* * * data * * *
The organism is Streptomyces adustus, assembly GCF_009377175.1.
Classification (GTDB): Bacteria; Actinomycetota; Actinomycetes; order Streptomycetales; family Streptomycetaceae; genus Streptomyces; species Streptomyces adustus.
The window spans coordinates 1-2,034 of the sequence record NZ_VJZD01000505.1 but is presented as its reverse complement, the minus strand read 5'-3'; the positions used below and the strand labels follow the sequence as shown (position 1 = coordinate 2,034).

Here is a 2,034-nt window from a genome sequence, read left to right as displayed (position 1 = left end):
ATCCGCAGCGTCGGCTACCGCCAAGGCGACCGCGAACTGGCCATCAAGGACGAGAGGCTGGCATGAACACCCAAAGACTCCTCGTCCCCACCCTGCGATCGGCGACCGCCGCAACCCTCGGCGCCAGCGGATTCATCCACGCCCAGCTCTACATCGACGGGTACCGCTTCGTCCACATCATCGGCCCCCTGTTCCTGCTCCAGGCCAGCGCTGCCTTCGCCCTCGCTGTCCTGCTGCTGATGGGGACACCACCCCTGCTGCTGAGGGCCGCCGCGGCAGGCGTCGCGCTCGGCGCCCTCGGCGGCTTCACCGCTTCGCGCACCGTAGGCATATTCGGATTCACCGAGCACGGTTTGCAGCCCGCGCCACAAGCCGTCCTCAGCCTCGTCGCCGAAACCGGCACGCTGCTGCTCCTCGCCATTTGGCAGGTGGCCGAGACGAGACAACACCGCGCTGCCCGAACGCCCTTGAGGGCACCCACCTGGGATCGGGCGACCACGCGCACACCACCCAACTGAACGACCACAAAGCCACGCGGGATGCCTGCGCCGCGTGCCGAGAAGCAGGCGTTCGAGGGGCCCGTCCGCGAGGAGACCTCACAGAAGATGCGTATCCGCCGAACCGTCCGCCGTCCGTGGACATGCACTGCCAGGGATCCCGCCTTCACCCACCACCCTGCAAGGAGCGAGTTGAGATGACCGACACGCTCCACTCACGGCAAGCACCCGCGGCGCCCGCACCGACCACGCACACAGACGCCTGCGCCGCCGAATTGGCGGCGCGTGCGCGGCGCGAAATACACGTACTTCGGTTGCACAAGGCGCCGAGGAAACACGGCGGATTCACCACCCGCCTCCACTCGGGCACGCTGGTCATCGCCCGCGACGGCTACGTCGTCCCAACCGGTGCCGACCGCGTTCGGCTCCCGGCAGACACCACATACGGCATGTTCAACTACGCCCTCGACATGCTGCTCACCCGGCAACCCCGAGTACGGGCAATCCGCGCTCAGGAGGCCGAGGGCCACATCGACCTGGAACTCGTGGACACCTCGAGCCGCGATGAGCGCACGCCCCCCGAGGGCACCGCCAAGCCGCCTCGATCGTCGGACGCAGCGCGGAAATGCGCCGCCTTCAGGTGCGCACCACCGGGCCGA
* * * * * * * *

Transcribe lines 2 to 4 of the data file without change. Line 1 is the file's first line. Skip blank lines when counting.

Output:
Classification (GTDB): Bacteria; Actinomycetota; Actinomycetes; order Streptomycetales; family Streptomycetaceae; genus Streptomyces; species Streptomyces adustus.
The window spans coordinates 1-2,034 of the sequence record NZ_VJZD01000505.1 but is presented as its reverse complement, the minus strand read 5'-3'; the positions used below and the strand labels follow the sequence as shown (position 1 = coordinate 2,034).

Here is a 2,034-nt window from a genome sequence, read left to right as displayed (position 1 = left end):